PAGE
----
MLIMANI City is neither a suburb nor a municipality on its own. It’s simply a shopping centre with a big name that reflects a lot of business challenges as well as opportunities calling for the attention of Tanzanian investors and policy-makers as well.
In some ways, the centre has marked a revolution in the country’s retail business. It offers no hive for the omnipresent hawkers in Tanzanian towns or hangout for guys in a desperate struggle for survival.
Mlimani City has become a household name among residents of the country’s commercial capital in which it is located. Even kids in the crowded, poor suburbs of Dar es Salaam who don’t frequent the mall know the big names of the department stores at Mlimani City.
Discount stores that have gained a foothold here such as Game, Mr Price and Shoprite have, within a span of three years, become the darlings of the Tanzanian upper class workers and retirees who drive in and out of the vast free parking lot of the mall every day
Though Tanzania has opened its domestic market to the large retail chains from South Africa, local producers at large remain spectators who have had a very insignificant impact on the goods which buyers take out of the mall gates. Local enterprises are either unprepared or ill-equipped to be in such business.
The retailing giants at Mlimani are in no hurry to build up a localised empire across the country. After all they have struck a lucrative niche for imported goods – procured and ferried in bulk from South Africa and Dubai.
“We are very happy here because we have changed a lot the way retail business was done in Tanzania,” says Burton Mballa, Store Manager at Mr Price, a 3,000-square-metre department store that employs about 60 staff and specialises in apparels, crockery and kitchenware.
“We make sure there is somebody in every department to attend to our customers. Customers are the foremost factor in our business. My first thought is always about how I can make customers happy. They mean everything to us,” Mballa told THISDAY.
Apparently, the big stores are not pitted against the traditional small business operators, but they have brought about a welcome change in relations between bargain hunters and shop owners, made quality goods available and, undoubtedly, offer better wages for shop attendants.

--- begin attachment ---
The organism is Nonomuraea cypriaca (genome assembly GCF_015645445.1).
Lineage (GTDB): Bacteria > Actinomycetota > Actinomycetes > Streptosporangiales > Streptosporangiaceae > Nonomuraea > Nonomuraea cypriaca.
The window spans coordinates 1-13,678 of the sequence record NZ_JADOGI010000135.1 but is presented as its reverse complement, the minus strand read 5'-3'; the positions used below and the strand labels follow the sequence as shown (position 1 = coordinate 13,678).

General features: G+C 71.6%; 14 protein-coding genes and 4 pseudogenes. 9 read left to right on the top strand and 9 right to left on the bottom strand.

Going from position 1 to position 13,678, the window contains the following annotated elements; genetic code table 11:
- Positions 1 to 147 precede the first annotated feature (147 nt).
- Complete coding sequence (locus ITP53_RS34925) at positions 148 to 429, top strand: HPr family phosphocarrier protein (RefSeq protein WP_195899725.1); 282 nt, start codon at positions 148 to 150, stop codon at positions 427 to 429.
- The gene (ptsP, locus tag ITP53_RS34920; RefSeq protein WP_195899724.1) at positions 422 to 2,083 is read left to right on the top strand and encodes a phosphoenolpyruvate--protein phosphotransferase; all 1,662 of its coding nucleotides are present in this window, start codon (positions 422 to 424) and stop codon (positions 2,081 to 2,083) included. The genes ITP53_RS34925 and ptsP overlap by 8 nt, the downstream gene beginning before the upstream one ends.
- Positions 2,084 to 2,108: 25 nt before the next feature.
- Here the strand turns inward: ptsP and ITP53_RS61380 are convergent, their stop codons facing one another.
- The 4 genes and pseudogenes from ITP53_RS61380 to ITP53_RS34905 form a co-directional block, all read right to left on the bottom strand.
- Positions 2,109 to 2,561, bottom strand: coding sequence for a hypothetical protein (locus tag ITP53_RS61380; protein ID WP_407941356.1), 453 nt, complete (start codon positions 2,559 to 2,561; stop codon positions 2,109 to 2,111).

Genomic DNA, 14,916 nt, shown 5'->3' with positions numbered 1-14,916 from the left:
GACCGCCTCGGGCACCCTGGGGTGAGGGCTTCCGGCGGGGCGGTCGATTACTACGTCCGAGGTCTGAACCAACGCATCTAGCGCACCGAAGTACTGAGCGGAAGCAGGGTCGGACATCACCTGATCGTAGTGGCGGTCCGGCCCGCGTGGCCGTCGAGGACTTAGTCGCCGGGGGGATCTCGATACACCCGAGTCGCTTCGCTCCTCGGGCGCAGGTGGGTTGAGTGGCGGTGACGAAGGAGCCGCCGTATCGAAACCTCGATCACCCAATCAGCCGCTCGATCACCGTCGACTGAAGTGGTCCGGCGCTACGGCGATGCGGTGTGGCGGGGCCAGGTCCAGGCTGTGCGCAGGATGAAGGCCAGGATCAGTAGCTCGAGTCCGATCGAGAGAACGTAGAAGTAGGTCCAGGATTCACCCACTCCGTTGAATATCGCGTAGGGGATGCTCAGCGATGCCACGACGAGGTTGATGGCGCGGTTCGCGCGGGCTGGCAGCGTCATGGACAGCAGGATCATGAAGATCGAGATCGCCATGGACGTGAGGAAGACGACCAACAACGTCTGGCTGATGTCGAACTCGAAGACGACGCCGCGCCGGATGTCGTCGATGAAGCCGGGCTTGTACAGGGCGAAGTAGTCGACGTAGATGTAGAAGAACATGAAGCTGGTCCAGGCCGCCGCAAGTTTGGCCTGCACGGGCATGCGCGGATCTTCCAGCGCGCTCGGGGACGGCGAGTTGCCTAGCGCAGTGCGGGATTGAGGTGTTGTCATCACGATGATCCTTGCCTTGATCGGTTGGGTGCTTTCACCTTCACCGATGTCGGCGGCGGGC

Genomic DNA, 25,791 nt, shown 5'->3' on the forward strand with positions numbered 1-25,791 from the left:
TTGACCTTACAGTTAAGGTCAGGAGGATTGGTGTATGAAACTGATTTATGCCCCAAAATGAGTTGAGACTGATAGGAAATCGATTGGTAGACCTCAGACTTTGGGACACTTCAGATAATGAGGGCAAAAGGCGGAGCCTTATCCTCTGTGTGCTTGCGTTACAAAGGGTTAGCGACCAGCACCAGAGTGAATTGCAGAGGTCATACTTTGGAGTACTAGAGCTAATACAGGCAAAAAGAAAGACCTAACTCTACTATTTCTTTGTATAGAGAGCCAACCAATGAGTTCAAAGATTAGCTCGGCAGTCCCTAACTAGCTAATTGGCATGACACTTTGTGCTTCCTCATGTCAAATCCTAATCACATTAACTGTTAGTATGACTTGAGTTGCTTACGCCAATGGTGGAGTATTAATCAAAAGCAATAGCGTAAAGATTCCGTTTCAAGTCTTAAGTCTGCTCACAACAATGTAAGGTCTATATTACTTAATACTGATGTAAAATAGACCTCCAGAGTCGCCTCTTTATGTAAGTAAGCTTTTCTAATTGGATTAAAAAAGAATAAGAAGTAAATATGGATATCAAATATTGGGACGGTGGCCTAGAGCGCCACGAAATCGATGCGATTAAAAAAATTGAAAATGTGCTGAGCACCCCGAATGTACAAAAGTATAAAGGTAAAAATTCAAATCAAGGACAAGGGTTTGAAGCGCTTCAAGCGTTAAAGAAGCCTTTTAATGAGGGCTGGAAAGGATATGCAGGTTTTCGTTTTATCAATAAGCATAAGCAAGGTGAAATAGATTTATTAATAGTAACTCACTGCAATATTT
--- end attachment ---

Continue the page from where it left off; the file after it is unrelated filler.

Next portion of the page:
Initially, Mr Price management had planned to open five stores in Dar es Salaam before the end of this year. That would add up to the over 1,000 stores chain the company operates around the world.
“We failed to carry out the plan because there are no other malls in the city where we could get a business space and a parking lot for customers,” Mballa explained.
The way things are at present, small retailers will remain the commercial core of big towns around the country until local investors get the financial capacity to replicate such projects as the Mlimani complex in other locations.
The opening of department stores has influenced other businesses as well with commercial banks providing services for extended hours in the same place. Other actors attracted to the mall and thereby adding to its commercial vitality include mobile phone companies, restaurants, book stores and laundry service.
According to Mballa, Mr Price has put people in fashion. And, he explains: “When you put people in fashion, they know how and what to wear. They know how to shop … especially during the Christmas and New Year holiday season.”
Recalling that people didn’t know much about this kind of shopping environment when Mr Price Store opened at Mlimani City, Mballa said: “Now Tanzanians know fitted bed sheets and duvets.”
“Everybody wants a comfortable bed because at the end of a hard working day the body and mind need to rest. Although you may work hard in daytime, the planning for tomorrow is done on bed,” he quipped.
But, at this time of the year people are keeping a close watch on their budgets because what they earn gives them very little comfort to meet their upcoming commitments, including the traditional partying to ring in the New Year.